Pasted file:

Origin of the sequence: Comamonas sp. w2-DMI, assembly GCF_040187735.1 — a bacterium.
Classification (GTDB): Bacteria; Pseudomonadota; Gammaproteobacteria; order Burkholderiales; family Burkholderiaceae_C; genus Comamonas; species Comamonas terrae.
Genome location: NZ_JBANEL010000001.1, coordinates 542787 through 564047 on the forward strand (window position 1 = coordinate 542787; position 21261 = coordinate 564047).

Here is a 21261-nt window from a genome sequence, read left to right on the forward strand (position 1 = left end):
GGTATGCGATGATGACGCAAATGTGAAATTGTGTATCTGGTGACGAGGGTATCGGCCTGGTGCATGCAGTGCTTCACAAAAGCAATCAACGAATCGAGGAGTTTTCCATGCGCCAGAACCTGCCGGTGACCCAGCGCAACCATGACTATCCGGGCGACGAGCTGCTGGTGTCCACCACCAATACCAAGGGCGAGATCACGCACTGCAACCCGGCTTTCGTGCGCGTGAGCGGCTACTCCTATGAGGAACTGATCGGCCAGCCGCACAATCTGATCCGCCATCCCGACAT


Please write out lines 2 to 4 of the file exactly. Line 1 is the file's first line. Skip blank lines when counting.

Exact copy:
Classification (GTDB): Bacteria; Pseudomonadota; Gammaproteobacteria; order Burkholderiales; family Burkholderiaceae_C; genus Comamonas; species Comamonas terrae.
Genome location: NZ_JBANEL010000001.1, coordinates 542787 through 564047 on the forward strand (window position 1 = coordinate 542787; position 21261 = coordinate 564047).

Here is a 21261-nt window from a genome sequence, read left to right on the forward strand (position 1 = left end):